Carbon has the highest melting/sublimation point of all the elements and, in the form of diamond, has the highest thermal conductivity of any element.
Diamond’s high thermal conductivity is the origin of the slang term ‘ice.’ At typical room temperatures your body temperature is higher than the room’s – including any large diamonds you may just happen to have lying around. If you touch any of these diamonds, their high thermal conductivity carries heat away from your skin faster than any other material. Your brain interprets this rapid transfer of heat energy away from your skin as meaning you are touching something very cold – so diamonds at room temperature can feel like ice.
Uses of Carbon
Carbon (in the form of coal, which is mainly carbon) is used as a fuel.
Graphite is used for pencil tips, high temperature crucibles, dry cells, electrodes and as a lubricant.
Diamonds are used in jewelry and – because they are so hard – in industry for cutting, drilling, grinding, and polishing.
Carbon black is used as the black pigment in printing ink.
Carbon can form alloys with iron, of which the most common is carbon steel.
The 14C radioactive isotope is used in archaeological dating.
Abundance and Isotopes
Abundance earth’s crust: 200 parts per million by weight, 344 parts per million by moles
Abundance solar system: 3000 parts per million by weight, 300 parts per million by moles
Cost, pure: $2.4 per 100g
Cost, bulk: $ per 100g
Source: Carbon can be obtained by burning organic compounds with insufficient oxygen. The four main allotropes of carbon are graphite, diamond, amorphous carbon and fullerenes.
Natural diamonds are found in kimberlite from ancient volcanoes.
Graphite can also be found in natural deposits.
Fullerenes were discovered as byproducts of molecular beam experiments in the 1980s.
Amorphous carbon is the main constituent of charcoal, soot (carbon black), and activated carbon.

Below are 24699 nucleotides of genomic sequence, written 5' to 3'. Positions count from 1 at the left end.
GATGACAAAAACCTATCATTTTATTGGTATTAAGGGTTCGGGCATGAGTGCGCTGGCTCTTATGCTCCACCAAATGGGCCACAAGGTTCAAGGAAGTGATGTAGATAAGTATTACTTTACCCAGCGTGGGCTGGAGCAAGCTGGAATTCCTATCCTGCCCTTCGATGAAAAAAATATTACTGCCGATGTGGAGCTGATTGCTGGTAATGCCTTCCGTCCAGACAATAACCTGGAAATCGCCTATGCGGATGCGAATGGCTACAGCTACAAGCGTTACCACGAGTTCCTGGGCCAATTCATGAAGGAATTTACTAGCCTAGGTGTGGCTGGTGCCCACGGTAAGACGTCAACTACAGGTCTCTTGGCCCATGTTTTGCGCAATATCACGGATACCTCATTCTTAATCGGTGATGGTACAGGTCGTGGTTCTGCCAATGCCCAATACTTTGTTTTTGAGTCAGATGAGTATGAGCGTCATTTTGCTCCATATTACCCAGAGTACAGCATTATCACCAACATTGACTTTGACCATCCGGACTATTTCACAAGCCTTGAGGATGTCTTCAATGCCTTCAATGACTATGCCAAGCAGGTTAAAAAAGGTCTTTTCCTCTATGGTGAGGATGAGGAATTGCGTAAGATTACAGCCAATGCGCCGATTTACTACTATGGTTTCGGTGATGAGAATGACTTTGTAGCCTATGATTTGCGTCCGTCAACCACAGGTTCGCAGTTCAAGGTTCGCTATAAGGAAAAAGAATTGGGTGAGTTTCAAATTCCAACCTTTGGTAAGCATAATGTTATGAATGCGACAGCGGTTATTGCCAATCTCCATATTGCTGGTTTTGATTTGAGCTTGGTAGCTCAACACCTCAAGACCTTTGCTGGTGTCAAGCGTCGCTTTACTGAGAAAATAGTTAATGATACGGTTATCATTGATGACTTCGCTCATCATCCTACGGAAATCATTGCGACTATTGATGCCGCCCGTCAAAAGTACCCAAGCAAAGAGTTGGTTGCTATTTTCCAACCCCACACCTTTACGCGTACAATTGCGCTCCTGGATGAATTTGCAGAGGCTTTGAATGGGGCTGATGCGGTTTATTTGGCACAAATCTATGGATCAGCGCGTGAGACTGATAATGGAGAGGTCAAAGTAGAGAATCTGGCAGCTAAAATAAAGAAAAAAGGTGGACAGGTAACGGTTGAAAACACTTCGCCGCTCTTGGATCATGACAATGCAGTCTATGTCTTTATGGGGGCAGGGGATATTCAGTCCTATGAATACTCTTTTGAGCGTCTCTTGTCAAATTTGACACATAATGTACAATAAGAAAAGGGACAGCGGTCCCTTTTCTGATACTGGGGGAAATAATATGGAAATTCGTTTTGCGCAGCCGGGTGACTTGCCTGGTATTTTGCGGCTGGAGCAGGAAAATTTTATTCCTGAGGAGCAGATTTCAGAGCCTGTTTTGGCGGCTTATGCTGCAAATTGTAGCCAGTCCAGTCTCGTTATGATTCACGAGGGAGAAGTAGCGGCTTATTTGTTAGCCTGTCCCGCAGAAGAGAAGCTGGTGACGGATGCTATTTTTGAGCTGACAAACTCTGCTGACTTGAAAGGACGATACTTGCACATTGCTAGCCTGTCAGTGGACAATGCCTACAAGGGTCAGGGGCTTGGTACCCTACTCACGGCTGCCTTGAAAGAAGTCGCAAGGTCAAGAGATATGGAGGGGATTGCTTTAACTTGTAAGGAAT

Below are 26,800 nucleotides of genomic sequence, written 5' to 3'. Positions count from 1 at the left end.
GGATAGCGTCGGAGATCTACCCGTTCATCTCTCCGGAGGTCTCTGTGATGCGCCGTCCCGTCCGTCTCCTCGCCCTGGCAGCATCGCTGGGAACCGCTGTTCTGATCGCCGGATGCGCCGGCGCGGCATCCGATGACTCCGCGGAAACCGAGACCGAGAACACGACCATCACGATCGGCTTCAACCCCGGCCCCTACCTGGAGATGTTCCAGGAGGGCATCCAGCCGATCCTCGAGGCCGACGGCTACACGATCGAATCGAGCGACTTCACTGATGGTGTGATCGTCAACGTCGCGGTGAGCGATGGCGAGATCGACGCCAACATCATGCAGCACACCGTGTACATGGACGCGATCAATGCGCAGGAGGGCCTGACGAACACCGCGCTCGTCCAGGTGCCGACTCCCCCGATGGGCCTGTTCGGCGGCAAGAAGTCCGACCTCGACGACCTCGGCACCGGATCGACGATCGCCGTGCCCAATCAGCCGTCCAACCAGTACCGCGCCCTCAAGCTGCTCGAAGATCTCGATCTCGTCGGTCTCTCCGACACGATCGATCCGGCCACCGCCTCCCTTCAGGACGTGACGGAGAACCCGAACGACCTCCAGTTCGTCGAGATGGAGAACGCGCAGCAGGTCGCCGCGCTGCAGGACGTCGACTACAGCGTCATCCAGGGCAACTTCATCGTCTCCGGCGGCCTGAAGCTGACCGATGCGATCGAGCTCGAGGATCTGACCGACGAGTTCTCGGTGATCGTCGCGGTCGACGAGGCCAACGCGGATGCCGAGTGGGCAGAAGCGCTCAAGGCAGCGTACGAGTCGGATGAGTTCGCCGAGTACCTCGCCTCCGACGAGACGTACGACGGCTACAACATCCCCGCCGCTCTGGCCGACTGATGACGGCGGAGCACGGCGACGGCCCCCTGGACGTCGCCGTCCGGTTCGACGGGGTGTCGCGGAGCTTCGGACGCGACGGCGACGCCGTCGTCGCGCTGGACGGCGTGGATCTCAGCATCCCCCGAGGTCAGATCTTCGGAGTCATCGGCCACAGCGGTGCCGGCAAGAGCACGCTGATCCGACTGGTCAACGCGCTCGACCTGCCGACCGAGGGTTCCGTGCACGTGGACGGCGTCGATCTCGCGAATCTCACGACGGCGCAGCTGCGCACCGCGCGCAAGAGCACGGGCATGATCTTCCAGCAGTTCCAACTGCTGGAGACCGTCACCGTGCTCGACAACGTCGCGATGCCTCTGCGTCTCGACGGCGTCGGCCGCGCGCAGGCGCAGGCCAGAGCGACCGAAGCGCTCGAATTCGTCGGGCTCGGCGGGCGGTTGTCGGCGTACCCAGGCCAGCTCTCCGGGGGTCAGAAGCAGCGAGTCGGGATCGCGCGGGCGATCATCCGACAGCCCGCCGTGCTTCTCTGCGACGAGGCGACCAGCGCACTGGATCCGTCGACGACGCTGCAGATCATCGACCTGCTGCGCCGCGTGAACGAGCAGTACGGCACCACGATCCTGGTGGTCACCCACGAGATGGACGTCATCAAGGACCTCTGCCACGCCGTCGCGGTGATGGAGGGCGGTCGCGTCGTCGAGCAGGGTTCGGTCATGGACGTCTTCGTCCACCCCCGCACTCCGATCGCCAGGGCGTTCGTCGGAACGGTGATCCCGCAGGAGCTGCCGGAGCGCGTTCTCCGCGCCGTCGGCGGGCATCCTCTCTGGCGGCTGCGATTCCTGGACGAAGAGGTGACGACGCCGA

Isotopes: 13 whose half-lives are known, with mass numbers 8 to 20. Naturally occurring carbon is a mixture of two isotopes and they are found in the percentages shown: 12C (99%) and 13C (1%).
Isotope 14C, with a half-life of 5730 years, is widely used to date carbonaceous materials such as wood, archeological specimens, etc. for ages up to about 40 000 years.
1. Robert E. Krebs, The history and use of our earth’s chemical elements: a reference guide., (2006) p192. Greenwood Publishing Group
2. Mary Elvira Weeks, The discovery of the elements. I. Elements known to the ancient world., J. Chem. Educ., 1932, 9 (1), p4
3. Jessica Elzea Kogel, Industrial minerals & rocks: commodities, markets, and uses., (2006) p507. SME.
4. Amanda S. Barnard, The diamond formula: diamond synthesis–a gemological perspective., (2000) p3. Butterworth-Heinemann
5. Robert M. Hazen, The diamond makers., (1999) p145. Cambridge University Press.
6. Jonathan W. Steed, Jerry L. Atwood, Supramolecular Chemistry., (2009) p423. Wiley.
7. Nobel Prize for Chemistry, 1996
8. What do we need to make a tire?
9. Ming Gao and Hui Zhang, Preparation of an amorphous fullerene film., Physics Letters A Volume 213, Issues 3-4, 22 April 1996, Pages 203-206
10. Ron Dagani, Nanotube Magic, Materials Research , April 16, 2001 Volume 79, Number 16 CENEAR 79 16 pp.6.